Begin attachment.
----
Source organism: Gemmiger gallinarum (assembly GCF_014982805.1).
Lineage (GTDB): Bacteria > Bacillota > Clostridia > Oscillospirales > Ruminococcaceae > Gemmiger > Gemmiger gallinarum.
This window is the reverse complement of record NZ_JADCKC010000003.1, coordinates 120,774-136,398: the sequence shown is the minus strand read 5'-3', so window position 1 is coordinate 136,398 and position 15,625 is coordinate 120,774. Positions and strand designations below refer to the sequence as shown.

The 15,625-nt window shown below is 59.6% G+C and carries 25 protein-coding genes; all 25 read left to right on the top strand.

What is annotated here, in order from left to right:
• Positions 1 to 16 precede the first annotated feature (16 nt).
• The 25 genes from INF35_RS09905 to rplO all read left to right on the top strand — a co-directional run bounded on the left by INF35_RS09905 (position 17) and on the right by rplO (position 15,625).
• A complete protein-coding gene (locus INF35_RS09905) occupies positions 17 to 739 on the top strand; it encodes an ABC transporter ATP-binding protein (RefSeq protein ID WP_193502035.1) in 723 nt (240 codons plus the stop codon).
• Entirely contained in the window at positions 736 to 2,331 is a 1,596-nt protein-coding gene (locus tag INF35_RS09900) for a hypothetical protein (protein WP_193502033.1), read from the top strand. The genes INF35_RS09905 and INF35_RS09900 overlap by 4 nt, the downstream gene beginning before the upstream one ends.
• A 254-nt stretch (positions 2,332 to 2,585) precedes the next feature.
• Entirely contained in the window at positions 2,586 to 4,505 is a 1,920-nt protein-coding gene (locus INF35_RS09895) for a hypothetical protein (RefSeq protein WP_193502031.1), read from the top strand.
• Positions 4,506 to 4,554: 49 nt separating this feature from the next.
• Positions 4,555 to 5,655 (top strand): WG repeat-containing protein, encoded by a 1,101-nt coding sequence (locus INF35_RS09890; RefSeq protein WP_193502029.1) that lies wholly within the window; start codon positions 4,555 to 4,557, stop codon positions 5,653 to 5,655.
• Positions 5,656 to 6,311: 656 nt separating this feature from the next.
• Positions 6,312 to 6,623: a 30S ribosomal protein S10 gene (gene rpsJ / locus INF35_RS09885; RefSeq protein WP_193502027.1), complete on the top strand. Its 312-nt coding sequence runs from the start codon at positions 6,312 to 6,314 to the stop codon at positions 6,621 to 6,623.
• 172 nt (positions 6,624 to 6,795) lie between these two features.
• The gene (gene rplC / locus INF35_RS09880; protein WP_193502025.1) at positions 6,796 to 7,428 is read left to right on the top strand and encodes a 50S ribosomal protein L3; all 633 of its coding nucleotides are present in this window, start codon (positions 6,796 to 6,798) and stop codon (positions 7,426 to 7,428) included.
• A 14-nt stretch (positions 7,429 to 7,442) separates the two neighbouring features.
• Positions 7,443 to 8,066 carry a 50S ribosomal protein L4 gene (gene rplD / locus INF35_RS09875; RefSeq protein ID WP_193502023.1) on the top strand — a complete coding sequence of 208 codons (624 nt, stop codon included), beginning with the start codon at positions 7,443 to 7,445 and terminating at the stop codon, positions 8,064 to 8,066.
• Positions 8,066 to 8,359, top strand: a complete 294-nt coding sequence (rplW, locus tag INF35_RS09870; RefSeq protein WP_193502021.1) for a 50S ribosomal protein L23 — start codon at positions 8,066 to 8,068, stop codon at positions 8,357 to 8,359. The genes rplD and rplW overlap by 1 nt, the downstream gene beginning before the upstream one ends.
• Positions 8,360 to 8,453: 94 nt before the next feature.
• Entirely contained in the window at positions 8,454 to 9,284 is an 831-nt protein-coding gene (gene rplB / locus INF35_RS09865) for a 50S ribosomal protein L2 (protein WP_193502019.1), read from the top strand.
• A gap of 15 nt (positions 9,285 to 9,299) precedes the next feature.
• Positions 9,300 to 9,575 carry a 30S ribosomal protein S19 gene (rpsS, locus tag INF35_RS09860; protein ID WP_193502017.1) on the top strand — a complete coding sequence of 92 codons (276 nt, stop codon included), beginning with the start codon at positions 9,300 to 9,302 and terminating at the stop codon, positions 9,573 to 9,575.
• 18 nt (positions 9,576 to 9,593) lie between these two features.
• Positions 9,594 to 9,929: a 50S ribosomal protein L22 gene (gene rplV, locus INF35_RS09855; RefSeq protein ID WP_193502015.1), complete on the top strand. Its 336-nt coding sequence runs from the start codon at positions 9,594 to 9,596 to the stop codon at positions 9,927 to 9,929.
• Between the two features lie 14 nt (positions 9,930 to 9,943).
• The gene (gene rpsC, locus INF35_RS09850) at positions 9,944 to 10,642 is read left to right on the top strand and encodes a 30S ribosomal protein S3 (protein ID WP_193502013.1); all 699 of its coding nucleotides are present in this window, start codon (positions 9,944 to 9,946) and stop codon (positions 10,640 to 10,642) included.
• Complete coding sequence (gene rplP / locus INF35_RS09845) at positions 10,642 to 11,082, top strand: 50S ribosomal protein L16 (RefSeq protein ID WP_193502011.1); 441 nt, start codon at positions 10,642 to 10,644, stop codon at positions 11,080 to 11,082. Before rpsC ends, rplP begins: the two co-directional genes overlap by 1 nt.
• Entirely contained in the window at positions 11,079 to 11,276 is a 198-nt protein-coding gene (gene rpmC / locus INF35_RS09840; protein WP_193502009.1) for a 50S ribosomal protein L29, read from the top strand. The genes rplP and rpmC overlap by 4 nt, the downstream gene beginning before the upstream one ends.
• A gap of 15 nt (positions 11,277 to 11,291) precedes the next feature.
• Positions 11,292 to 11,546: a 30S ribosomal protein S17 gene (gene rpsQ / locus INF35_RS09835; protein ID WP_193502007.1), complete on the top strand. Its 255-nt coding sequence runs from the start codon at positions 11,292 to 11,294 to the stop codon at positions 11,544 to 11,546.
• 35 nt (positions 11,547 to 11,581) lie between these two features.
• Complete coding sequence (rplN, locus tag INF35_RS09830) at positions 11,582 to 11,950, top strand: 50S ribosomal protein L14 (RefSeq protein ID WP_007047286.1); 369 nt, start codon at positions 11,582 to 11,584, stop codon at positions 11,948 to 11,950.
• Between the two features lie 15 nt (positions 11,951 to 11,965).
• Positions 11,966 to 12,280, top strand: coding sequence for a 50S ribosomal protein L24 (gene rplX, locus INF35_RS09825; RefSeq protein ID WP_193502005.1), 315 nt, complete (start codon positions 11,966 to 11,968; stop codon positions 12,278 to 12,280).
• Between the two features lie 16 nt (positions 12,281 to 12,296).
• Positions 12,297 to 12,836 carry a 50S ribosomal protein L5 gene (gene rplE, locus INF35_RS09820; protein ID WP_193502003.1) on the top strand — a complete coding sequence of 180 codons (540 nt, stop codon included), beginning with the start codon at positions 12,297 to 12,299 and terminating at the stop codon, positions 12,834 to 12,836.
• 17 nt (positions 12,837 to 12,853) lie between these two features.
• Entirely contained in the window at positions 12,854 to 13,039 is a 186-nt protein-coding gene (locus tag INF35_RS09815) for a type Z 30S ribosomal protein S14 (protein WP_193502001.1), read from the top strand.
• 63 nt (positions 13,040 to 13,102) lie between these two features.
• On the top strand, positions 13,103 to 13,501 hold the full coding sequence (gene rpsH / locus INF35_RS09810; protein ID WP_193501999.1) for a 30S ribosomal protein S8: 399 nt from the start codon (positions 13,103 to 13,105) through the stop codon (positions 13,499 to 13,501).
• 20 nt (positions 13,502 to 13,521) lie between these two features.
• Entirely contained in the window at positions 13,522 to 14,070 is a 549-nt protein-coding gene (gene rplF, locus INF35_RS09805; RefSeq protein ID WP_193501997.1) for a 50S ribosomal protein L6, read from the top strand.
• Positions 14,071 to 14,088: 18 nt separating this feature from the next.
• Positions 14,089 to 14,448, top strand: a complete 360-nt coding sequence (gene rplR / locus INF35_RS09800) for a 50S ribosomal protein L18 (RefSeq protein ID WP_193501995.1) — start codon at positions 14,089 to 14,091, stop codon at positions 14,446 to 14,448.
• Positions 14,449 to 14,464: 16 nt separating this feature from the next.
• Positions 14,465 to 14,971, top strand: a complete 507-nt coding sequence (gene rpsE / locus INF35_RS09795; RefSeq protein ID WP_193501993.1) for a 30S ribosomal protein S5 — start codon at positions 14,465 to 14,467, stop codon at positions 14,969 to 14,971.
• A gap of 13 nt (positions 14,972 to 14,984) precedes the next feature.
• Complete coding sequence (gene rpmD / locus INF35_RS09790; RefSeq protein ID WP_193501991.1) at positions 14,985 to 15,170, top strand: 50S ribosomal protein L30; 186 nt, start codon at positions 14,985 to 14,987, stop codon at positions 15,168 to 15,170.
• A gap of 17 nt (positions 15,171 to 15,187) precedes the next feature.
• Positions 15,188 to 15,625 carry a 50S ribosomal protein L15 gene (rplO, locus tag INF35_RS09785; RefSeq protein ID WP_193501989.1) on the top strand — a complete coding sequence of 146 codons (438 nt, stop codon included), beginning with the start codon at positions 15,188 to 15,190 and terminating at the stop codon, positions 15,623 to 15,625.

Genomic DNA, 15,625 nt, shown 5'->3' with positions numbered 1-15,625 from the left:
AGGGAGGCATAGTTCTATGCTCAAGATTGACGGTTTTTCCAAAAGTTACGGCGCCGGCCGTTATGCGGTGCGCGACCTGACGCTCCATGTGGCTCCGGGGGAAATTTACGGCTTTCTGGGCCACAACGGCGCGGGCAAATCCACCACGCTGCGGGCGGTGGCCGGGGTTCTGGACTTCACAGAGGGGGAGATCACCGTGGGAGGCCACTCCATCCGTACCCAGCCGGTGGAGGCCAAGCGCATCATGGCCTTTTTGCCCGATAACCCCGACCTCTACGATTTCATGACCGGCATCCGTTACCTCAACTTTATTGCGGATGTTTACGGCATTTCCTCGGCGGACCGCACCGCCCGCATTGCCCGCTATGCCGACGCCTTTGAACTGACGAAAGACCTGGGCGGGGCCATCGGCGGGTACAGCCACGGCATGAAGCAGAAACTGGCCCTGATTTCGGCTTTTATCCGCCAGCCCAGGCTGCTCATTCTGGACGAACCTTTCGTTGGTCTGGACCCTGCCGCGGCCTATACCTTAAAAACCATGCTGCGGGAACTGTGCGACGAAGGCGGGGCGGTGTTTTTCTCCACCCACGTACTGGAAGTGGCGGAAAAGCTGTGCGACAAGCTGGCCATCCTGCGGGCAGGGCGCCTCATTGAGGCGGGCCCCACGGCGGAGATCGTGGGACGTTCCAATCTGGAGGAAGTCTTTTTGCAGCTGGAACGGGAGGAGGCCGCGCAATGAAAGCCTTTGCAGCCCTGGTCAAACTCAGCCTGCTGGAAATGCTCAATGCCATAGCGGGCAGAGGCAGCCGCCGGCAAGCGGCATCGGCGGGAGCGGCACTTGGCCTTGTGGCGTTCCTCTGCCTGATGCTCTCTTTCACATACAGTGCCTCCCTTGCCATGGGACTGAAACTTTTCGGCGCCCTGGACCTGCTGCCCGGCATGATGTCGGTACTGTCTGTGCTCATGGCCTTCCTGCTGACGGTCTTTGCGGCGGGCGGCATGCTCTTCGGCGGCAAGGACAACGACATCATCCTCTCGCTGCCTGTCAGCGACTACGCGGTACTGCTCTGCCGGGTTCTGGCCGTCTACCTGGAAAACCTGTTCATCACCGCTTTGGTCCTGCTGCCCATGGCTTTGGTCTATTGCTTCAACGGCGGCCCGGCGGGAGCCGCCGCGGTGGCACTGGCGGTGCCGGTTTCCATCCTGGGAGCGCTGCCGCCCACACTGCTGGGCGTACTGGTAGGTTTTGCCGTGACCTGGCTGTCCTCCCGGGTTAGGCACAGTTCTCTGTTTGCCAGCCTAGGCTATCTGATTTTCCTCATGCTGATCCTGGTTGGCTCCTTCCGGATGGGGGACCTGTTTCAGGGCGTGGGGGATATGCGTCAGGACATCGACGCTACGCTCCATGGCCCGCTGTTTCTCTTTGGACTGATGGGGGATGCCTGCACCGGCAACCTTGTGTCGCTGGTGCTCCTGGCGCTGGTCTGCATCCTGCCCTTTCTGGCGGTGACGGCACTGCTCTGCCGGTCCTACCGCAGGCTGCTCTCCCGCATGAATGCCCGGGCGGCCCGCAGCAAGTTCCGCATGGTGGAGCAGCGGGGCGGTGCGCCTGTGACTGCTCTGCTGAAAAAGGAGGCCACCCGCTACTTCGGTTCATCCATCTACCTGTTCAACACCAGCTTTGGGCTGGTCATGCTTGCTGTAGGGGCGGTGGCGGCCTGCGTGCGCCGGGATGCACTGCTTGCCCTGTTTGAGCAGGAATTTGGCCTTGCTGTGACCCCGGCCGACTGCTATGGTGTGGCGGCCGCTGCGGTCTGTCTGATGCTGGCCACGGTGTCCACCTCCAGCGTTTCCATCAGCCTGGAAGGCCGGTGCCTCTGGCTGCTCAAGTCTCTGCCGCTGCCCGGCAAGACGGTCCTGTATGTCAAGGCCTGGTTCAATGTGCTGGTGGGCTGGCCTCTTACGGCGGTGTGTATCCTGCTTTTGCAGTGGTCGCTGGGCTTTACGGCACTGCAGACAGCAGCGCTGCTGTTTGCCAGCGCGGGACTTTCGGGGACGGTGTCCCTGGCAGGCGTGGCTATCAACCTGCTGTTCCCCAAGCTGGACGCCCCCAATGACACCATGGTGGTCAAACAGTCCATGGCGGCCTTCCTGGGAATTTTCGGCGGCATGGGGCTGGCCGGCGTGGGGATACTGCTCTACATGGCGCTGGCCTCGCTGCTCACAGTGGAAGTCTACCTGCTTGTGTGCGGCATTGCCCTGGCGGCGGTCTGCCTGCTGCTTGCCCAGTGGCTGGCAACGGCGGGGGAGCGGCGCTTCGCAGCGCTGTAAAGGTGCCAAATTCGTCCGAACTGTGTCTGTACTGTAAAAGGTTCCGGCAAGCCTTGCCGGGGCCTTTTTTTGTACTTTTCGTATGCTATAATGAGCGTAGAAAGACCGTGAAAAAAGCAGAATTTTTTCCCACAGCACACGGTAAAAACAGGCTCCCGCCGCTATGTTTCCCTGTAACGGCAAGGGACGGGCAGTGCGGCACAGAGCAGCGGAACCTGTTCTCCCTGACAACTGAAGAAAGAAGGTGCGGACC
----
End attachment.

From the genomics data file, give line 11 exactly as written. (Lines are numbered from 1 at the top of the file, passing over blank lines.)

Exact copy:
• Entirely contained in the window at positions 2,586 to 4,505 is a 1,920-nt protein-coding gene (locus INF35_RS09895) for a hypothetical protein (RefSeq protein WP_193502031.1), read from the top strand.